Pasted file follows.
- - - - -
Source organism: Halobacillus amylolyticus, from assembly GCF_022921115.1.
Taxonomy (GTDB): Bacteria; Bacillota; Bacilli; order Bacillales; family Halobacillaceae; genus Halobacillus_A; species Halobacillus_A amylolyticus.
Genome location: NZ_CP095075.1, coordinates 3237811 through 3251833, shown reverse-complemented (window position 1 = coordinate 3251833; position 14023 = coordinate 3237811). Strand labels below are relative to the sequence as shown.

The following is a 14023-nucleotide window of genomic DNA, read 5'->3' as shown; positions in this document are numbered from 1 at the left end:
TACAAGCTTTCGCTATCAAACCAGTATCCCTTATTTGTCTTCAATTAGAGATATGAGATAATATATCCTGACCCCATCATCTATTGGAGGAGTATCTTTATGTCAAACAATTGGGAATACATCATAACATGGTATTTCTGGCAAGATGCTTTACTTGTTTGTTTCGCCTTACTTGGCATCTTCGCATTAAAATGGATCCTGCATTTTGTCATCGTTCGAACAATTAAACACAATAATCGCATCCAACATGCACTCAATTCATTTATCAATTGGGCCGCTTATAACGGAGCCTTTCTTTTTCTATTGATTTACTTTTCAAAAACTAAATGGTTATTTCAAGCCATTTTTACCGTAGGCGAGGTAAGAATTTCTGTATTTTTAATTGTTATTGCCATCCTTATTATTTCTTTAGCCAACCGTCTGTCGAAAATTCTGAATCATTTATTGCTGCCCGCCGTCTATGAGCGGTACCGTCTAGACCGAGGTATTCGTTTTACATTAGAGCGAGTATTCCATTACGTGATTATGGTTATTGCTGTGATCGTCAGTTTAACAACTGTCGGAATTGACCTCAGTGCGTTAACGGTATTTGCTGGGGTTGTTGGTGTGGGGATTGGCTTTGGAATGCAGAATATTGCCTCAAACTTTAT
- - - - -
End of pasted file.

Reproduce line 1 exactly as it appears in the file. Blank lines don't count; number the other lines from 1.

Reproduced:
Source organism: Halobacillus amylolyticus, from assembly GCF_022921115.1.